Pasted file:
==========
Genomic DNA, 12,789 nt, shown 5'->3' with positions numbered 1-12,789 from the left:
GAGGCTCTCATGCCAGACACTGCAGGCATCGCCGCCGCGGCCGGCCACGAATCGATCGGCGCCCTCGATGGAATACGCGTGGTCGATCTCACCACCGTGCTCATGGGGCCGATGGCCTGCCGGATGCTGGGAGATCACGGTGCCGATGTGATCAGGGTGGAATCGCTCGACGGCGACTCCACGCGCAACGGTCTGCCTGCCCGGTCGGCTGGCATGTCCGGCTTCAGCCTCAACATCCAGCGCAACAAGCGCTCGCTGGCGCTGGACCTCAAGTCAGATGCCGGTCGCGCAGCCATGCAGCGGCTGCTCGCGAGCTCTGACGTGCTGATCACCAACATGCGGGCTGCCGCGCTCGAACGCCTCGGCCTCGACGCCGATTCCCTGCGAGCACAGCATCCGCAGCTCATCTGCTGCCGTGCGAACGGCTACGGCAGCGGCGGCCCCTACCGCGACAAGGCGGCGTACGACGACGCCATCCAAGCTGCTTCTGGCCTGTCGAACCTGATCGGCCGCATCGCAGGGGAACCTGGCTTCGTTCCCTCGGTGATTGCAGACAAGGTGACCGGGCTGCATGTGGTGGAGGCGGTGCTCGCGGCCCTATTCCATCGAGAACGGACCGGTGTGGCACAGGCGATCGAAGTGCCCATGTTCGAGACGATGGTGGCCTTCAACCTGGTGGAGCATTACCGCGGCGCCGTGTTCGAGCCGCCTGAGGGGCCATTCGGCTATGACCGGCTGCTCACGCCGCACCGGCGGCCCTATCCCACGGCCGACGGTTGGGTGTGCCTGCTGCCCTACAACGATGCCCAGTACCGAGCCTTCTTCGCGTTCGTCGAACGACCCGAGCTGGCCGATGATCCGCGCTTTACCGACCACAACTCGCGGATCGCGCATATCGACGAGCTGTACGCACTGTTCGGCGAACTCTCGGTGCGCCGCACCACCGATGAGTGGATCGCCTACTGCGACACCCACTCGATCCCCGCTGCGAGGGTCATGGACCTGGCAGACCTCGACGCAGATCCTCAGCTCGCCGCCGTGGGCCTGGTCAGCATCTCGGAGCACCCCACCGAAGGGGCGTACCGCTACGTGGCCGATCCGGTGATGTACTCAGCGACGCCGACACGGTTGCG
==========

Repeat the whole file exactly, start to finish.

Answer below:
Genomic DNA, 12,789 nt, shown 5'->3' with positions numbered 1-12,789 from the left:
GAGGCTCTCATGCCAGACACTGCAGGCATCGCCGCCGCGGCCGGCCACGAATCGATCGGCGCCCTCGATGGAATACGCGTGGTCGATCTCACCACCGTGCTCATGGGGCCGATGGCCTGCCGGATGCTGGGAGATCACGGTGCCGATGTGATCAGGGTGGAATCGCTCGACGGCGACTCCACGCGCAACGGTCTGCCTGCCCGGTCGGCTGGCATGTCCGGCTTCAGCCTCAACATCCAGCGCAACAAGCGCTCGCTGGCGCTGGACCTCAAGTCAGATGCCGGTCGCGCAGCCATGCAGCGGCTGCTCGCGAGCTCTGACGTGCTGATCACCAACATGCGGGCTGCCGCGCTCGAACGCCTCGGCCTCGACGCCGATTCCCTGCGAGCACAGCATCCGCAGCTCATCTGCTGCCGTGCGAACGGCTACGGCAGCGGCGGCCCCTACCGCGACAAGGCGGCGTACGACGACGCCATCCAAGCTGCTTCTGGCCTGTCGAACCTGATCGGCCGCATCGCAGGGGAACCTGGCTTCGTTCCCTCGGTGATTGCAGACAAGGTGACCGGGCTGCATGTGGTGGAGGCGGTGCTCGCGGCCCTATTCCATCGAGAACGGACCGGTGTGGCACAGGCGATCGAAGTGCCCATGTTCGAGACGATGGTGGCCTTCAACCTGGTGGAGCATTACCGCGGCGCCGTGTTCGAGCCGCCTGAGGGGCCATTCGGCTATGACCGGCTGCTCACGCCGCACCGGCGGCCCTATCCCACGGCCGACGGTTGGGTGTGCCTGCTGCCCTACAACGATGCCCAGTACCGAGCCTTCTTCGCGTTCGTCGAACGACCCGAGCTGGCCGATGATCCGCGCTTTACCGACCACAACTCGCGGATCGCGCATATCGACGAGCTGTACGCACTGTTCGGCGAACTCTCGGTGCGCCGCACCACCGATGAGTGGATCGCCTACTGCGACACCCACTCGATCCCCGCTGCGAGGGTCATGGACCTGGCAGACCTCGACGCAGATCCTCAGCTCGCCGCCGTGGGCCTGGTCAGCATCTCGGAGCACCCCACCGAAGGGGCGTACCGCTACGTGGCCGATCCGGTGATGTACTCAGCGACGCCGACACGGTTGCG